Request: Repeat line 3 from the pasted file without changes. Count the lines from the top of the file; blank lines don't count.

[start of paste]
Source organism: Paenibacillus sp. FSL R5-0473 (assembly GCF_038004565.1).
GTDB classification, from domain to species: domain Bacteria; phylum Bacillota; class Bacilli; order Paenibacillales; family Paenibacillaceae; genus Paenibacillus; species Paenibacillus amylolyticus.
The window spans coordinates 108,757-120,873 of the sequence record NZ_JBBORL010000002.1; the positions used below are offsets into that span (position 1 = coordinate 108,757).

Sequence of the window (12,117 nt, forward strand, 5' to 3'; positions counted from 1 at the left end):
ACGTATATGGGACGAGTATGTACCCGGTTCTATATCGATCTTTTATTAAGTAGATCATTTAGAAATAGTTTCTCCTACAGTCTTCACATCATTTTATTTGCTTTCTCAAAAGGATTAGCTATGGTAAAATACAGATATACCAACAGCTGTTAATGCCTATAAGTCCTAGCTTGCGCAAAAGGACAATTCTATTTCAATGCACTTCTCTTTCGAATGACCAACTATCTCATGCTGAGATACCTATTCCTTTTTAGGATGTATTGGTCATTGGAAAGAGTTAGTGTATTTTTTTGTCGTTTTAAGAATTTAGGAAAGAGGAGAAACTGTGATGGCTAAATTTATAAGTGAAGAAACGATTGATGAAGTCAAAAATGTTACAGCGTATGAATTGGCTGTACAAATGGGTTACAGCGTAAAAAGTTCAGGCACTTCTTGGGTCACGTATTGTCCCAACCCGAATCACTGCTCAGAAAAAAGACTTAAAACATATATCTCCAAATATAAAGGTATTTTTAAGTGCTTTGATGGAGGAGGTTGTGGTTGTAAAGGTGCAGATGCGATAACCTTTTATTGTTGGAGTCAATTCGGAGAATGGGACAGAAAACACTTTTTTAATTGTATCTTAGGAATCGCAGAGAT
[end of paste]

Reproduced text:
The window spans coordinates 108,757-120,873 of the sequence record NZ_JBBORL010000002.1; the positions used below are offsets into that span (position 1 = coordinate 108,757).